Kansas Common Sense


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Announcing New Fort Riley Battalion
New EOD Battalion Headquarters at Fort Riley
I was pleased that Fort Riley announced this week it will be the home of an Explosive Ordnance Disposal (EOD) battalion headquarters in the near future. The headquarters expands the EOD mission on Fort Riley and highlights the contributions that 1st Infantry Division units will make to the future of U.S. Army readiness. I know the Flint Hills region is ready to welcome and support the over 50 military men, women and families that the EOD will bring. This kind of growth of mission reflects the Big Red One’s standing as the longest serving division in the U.S. Army. I am proud of the Army’s confidence in and commitment to the Big Red One and I will continue to work to make certain our soldiers are fully equipped and ready to face any mission. 

Fort Riley continues to live up to its motto as the ‘best place to live, train, deploy from and come home to’ and it’s always good to see that recognized by the Army. I was glad to hear General Mark Milley, Chief of Staff of the Army, recognize that “this move will improve the overall EOD readiness of the U.S. Army. We know the soldiers and families will be in good hands as they transition to Kansas.” For more on this announcement, click here.

Planned Deployment of Fort Riley Soldiers
Last week, Secretary of the Army Mark Esper announced the planned deployment of units from three Fort Riley 1st Infantry Division brigades. The upcoming deployments of thousands of Big Red One soldiers exemplifies the critical role of the First Infantry Division in the U.S. Army's engagements in Afghanistan and Europe. While news of deployments will always bring about mixed emotions for the soldiers, families and communities involved, the greater Big Red One community can take pride in the First Infantry soldiers who will be carrying out vital missions, and the country stands behind them. Deployments are a time when Kansans can reach out to soldiers and their families to express our gratitude for their sacrifice. The soldiers serving at Fort Riley have trained hard to be manned, equipped and ready to deploy, and I am confident they will serve the Army well around the globe. 

Update on My Investigation Regarding Abuse in the Olympic Movement
On Wednesday, former USA Gymnastics CEO Steve Penny was arrested and indicted for tampering with evidence in the investigation of abuse at the hands of Olympic team doctor Larry Nassar. During my subcommittee hearing on June 5, 2018, Penny invoked his 5th Amendment right to not answer questions from the subcommittee. During the same hearing, former USAG official Rhonda Faehn provided new information that Penny had instructed another USAG employee to remove gymnasts’ medical records from the Karolyi Ranch – a well-known USAG training facility in Texas – including information relevant to the abuse perpetuated by Nassar. This information helped lead authorities to the arrest of Penny.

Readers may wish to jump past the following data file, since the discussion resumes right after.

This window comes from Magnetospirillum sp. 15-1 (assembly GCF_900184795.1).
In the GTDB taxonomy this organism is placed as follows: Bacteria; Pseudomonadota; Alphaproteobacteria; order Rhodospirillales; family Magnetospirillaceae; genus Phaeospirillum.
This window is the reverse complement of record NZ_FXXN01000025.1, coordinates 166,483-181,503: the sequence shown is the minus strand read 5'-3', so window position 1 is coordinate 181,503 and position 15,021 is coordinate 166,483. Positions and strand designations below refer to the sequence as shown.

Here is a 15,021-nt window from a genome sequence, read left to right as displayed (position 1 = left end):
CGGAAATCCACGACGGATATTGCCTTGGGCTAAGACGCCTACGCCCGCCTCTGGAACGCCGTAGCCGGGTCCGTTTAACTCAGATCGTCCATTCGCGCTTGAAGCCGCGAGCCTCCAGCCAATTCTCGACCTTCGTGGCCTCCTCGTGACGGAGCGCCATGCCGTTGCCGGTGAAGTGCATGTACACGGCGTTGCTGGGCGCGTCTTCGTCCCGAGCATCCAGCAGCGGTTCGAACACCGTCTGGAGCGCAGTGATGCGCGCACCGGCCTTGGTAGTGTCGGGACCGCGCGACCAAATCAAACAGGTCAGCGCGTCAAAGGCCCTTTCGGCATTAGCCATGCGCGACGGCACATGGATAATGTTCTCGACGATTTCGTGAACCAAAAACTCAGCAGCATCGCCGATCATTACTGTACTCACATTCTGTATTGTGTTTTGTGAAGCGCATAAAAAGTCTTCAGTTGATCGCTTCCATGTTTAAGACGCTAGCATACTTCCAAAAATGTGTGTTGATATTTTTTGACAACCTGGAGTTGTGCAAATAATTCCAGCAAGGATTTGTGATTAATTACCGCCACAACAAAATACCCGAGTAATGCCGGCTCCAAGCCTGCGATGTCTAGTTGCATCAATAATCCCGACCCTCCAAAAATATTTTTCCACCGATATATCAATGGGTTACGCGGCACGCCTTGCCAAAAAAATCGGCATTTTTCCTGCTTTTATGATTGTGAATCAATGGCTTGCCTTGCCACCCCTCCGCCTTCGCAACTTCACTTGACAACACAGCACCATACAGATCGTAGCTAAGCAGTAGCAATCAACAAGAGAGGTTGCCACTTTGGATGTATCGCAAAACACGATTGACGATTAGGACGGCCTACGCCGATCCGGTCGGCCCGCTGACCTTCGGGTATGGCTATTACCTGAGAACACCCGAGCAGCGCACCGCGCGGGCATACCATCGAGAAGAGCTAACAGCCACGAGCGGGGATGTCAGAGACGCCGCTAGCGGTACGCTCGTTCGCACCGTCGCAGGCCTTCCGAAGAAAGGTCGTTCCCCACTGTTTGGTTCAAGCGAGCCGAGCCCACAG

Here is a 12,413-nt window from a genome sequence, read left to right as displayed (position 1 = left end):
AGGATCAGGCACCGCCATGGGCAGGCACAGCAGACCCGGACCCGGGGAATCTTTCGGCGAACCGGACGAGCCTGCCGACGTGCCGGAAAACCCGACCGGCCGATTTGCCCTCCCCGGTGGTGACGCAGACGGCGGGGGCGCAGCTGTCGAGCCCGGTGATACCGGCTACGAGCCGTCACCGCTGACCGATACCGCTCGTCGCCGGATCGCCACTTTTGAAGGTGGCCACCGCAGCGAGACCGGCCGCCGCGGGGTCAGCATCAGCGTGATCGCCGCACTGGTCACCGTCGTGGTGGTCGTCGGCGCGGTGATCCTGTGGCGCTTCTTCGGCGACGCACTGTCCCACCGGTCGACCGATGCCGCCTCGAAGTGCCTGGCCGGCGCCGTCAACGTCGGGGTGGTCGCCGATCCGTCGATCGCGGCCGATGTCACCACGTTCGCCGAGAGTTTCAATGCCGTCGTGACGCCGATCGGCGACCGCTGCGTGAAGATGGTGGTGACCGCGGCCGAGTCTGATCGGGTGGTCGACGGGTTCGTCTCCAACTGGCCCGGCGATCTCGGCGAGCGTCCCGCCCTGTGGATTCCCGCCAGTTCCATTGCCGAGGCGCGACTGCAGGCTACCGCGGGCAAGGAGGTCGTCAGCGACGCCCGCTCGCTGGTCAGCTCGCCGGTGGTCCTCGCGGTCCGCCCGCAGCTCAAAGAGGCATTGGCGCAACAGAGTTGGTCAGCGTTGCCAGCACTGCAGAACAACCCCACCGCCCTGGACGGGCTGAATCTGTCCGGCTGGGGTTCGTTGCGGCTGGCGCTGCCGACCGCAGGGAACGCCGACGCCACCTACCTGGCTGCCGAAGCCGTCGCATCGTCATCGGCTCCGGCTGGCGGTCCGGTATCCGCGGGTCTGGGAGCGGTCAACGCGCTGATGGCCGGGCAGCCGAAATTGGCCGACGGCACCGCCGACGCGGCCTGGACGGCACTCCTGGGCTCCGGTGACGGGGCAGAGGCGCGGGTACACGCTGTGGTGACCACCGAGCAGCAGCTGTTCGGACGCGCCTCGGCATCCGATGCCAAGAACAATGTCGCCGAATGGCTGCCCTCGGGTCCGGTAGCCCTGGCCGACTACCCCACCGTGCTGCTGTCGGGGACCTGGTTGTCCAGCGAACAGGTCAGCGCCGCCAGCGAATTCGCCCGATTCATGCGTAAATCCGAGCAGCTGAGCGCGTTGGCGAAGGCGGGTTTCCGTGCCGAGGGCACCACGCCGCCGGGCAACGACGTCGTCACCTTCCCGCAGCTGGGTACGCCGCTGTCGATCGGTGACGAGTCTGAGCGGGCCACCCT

Steve Penny’s indictment and arrest further illustrate what we already knew to be true — under Penny’s leadership, USA Gymnastics went to great lengths to alleviate its institutional liability in response to sexual misconduct by Larry Nassar, when that effort should have been spent protecting young athletes. This indictment, coupled with Penny’s unwillingness to cooperate in our subcommittee’s investigation, highlights the systemic leadership issues within USAG that survivors have been sharing with us for months. It is imperative USAG secures leadership that first and foremost supports the well-being of its athletes. To all adults or coaches tasked with caring for our young athletes: when a child entrusts you with reports of sexual abuse, you report immediately. For more information on my investigation, click here.

Touring Fort Scott Airport and Meeting with Local Officials Regarding Mercy Hospital
On Monday, I was in southeast Kansas to tour the Fort Scott Municipal Airport. City officials and business leaders were on hand to share with me the need for a longer and wider runway to allow for safer aircraft landings and to attract new stakeholders to the community. Airports are an important part of many local economies and act as an invaluable entry point for large industry in rural areas: we utilize them to connect businesses to customers, transport supplies and increase the reach of businesses. Local airports also play a critical role in healthcare delivery, and at Fort Scott, the airport is utilized by several medical helicopter services. I’m pleased Congress continues to provide support through the Airport Improvement Program for small rural airports to make necessary improvements to encourage businesses to stay and grow in places like Fort Scott. 

While I was in town, I also met with city, county and community college personnel to discuss the recent announcement by Mercy to close the hospital in Fort Scott. I am encouraged to hear that this opportunity is being looked at as a chance to restructure the area’s healthcare model to better reflect the region’s needs – I look forward to seeing what partnerships come together to sustain healthcare services for the city. The conversations I had with local officials provided me with a better understanding of the community’s options, and I’ll continue working with local leaders to support these efforts. I appreciate what civic leaders are doing to make certain area residents have access to quality, affordable healthcare.